The first true exclusion law was against Chinese at the end of the 19th century. It was race-based, and it was meant to prevent people who were seen as less than human from coming to the United States. Some already here were expelled, deported if you will, to Mexico. This is the origin of a vibrant Mexican-Chinese community. It also tells you a lot about our views of race, that in time would lead straight to the American Eugenics Societies. There are weaker races and stronger races, and mixing of the blood leads to a weakening of the race. It can trace its origins to both Richard Darwin and Herbert Spencer’s ideas, but also to much older concepts of race and purity that permeated the United States. These toxic ideas rear their ugly head every so often, especially among the far right wing White Christianity movement, as well as the Ku Klux Klan and other groups. The KKK came to be at the end of the Civil War, and it was part of the means to maintain the social order in the South even after their defeat at the hands of Union Forces. The superiority of the white race is a core belief.

As the first age of globalization came to an end, so did a revival of the KKK. Our entry into World War One did not help either. Especially since it saw the rise of legislation that painted many immigrants as part of a fifth column. Also, there were economic changes, and factories, and the beginnings of the move from the rural space to the urban space. This process would not end for a few generations, but it started to change politics in the country. Many in older immigrant groups saw new immigrants as invaders, who were portrayed as a rapist, ill-educated, and would not assimilate to the United States. This language that Donald Trump used is hardly new. For that matter, the pattern is hardly new. Creating an animus against the outsider, perceived, is an old tactic.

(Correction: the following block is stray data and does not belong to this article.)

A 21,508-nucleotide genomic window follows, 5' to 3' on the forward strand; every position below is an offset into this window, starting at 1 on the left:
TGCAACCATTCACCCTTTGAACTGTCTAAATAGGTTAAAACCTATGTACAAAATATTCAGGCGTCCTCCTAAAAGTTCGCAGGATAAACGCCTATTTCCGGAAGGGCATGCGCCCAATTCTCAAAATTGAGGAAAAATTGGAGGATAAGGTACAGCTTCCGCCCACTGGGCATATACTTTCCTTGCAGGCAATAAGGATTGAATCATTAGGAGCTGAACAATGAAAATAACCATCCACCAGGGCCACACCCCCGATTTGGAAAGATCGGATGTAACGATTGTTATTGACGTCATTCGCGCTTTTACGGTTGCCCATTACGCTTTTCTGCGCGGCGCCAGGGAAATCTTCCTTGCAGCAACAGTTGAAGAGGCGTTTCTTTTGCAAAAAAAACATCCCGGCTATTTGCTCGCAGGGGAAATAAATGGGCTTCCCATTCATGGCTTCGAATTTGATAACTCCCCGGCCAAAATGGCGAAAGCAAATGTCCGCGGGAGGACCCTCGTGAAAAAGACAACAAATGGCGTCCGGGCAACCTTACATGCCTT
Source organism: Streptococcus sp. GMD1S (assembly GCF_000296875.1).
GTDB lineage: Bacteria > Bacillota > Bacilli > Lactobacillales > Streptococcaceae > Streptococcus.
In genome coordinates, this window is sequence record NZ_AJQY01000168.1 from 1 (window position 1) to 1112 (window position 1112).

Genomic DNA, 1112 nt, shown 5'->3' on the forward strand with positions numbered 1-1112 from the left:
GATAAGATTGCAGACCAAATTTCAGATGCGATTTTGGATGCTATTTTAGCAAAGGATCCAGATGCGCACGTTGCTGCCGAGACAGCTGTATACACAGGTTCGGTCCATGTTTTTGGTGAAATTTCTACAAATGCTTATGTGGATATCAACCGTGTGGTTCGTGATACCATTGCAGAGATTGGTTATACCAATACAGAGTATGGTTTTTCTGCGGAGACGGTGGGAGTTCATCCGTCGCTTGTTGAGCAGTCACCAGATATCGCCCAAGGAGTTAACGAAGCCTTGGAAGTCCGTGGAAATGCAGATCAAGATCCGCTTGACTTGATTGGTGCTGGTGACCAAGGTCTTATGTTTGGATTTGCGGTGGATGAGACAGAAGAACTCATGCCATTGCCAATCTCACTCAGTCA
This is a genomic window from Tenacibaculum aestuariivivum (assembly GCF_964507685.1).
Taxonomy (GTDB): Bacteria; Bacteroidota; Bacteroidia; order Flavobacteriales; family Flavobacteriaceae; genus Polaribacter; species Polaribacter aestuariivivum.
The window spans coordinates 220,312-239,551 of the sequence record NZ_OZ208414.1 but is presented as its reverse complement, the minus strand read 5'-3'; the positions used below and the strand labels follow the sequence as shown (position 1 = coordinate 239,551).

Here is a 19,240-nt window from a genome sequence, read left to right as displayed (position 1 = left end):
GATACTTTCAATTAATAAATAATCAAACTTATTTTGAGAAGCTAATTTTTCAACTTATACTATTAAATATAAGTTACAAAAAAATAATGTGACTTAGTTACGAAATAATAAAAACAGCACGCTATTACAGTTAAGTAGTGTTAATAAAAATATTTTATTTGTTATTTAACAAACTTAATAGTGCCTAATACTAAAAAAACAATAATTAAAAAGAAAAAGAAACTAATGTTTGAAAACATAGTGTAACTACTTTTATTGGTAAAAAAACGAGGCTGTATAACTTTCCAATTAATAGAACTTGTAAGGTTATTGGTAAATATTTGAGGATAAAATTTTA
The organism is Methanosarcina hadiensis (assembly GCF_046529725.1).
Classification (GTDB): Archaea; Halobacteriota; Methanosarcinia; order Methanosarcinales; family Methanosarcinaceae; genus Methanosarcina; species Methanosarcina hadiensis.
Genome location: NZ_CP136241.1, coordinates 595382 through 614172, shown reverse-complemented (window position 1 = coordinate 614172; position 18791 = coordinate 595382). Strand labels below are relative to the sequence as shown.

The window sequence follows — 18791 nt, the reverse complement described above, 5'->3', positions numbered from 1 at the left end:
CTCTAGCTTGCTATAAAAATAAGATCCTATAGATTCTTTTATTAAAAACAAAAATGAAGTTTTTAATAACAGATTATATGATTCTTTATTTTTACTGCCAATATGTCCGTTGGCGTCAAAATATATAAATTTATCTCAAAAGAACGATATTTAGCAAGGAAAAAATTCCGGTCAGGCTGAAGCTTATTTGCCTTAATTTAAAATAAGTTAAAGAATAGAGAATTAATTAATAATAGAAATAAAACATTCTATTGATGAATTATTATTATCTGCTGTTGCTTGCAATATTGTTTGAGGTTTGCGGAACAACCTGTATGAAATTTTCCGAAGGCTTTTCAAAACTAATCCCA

Enter World War Two and one of the most shameful known chapters of American history. After December 7, panic spread across the nation. The best analogy is what happened after the attack of Sept 11. This led to the internment of Japanese-Americans, perceived as a fifth column, into concentration camps, such as Manzanar. However, have you ever wondered why there was no widespread internment of Americans of Italian and German provenance? Part of it is the population size. Between Italians and Germans, you had over three million people, so there was the problem of logistics, The Japanese-American population was small in comparison.

To be fair, there were some, about 11,000 Germans and German-Americans were detained. About 3,000 Italians saw the same fate. However, there were significant differences. The Germans and Italians who were targeted belonged to specific organizations. You could make an argument that Americans of German and Italian extraction were a fifth column. After all, we had a rally at Madison Square Garden that embraced Nazi views but a year before the war started. It was attended by hundreds of thousands, many native-born but friendly to the ideology. One of the America First proponents was no less than Charles Lindberg. He was a national hero, but until the attack, he was a leader in the isolationist wing of the country, and friendly to Nazi views. He became a strong proponent of World War Two soon after he learned of the attack, and the German declaration of war,

Japanese Americans were targeted because they were of Japanese extraction. It was racist, and the concentration camps involved putting toddlers behind the wire, with soldiers on watchtowers overseeing them. So having children in dog kennels these days, and separation from their parents is not unprecedented in American history. However, the reaction from most of the country has been very different. Americans object to this policy. When Japanese-Americans were removed, their neighbors did not say a word.

The current policy of family separation is the national origin. Nor are they less or more jarring than Japanese-American toddlers behind the wire. They are equally problematic and come from the exact same place. It is a deep fear of the other.